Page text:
College of Arts, Humanities and Social Sciences

5. Slavishness, Democracy, and the Death of God

Fifth lecture of Professor Jeffrey Stout's Gifford Lecture series.

Event Details

Date: Tuesday 9 May 2017, 5.30 - 6.30pm

The lecture may be followed by questions. Latest finishing time is 7pm.

Venue: Business School Auditorium, 29 Buccleuch Place, Edinburgh, EH8 9JS

Lecture abstract

Emerson was concerned with how great transformations occur, what it is to stand for an ideal, and what democratic ideals demand of us. Modern Christians, he said, behave as if God were dead. Emerson used rhetorical and ethical categories to explain this. Nietzsche accepted much of that explanation, but regarded modern democracy as a secularized residue of Christian slavishness. If he was right, self-reliance is irreligious, and the urgent political question is not how to overcome domination, but who gets to dominate whom.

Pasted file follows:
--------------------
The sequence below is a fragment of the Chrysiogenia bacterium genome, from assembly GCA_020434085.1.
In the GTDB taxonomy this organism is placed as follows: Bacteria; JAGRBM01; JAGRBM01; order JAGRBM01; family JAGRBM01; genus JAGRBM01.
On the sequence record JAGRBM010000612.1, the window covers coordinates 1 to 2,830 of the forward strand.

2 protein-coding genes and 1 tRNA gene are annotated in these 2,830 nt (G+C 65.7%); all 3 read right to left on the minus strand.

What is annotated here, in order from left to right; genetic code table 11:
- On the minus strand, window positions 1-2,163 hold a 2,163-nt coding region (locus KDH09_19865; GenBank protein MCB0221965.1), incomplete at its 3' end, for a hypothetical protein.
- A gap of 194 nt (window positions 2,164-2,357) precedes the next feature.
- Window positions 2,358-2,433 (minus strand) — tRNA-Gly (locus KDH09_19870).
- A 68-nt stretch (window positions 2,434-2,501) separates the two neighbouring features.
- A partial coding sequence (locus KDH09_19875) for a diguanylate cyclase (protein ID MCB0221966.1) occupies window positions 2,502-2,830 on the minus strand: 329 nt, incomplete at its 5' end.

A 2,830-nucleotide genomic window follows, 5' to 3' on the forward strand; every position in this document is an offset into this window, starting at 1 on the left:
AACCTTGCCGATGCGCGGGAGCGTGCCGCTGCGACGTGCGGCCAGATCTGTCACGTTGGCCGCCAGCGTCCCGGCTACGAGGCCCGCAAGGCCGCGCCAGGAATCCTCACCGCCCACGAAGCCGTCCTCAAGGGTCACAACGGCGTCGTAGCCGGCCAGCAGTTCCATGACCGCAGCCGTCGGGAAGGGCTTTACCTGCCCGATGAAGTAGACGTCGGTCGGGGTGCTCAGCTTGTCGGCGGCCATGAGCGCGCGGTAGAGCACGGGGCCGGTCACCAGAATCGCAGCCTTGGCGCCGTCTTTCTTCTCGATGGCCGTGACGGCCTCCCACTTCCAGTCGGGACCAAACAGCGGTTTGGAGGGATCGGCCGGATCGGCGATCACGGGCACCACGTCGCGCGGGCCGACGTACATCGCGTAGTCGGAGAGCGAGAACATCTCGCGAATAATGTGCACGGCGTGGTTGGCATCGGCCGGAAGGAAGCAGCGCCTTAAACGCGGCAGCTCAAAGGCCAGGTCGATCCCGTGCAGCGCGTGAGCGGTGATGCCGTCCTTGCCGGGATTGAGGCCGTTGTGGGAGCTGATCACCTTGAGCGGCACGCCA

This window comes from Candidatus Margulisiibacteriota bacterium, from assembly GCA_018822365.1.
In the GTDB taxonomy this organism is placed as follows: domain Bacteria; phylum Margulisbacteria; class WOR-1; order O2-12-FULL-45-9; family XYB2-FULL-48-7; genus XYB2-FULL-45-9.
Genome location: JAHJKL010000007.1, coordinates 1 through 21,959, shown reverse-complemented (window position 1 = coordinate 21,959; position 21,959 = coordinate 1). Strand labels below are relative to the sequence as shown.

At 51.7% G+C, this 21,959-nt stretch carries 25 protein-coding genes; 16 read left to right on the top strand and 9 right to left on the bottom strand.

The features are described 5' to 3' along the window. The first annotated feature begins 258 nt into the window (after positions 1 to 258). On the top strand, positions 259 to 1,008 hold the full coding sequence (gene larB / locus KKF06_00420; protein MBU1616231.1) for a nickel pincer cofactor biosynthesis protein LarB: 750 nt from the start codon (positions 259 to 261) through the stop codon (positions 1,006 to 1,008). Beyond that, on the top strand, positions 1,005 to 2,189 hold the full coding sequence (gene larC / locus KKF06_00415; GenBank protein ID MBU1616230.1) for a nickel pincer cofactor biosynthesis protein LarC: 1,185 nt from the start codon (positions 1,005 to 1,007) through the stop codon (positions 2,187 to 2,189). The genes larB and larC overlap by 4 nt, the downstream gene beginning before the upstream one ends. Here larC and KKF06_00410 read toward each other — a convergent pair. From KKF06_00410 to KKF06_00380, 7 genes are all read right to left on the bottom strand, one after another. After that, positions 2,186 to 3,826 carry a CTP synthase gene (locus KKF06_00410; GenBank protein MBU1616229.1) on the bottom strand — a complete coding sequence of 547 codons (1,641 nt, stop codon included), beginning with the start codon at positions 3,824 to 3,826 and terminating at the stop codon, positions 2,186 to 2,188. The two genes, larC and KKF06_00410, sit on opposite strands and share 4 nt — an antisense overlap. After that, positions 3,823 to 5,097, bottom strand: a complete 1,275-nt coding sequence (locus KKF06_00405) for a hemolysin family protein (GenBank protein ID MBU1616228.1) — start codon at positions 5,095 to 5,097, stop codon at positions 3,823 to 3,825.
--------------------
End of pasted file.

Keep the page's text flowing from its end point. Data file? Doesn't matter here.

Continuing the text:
Lecture video

Related links

Click here for more information on the sixth lecture of the series.

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For lecture summaries and to take part in the discussion visit the Gifford Lectures Blog.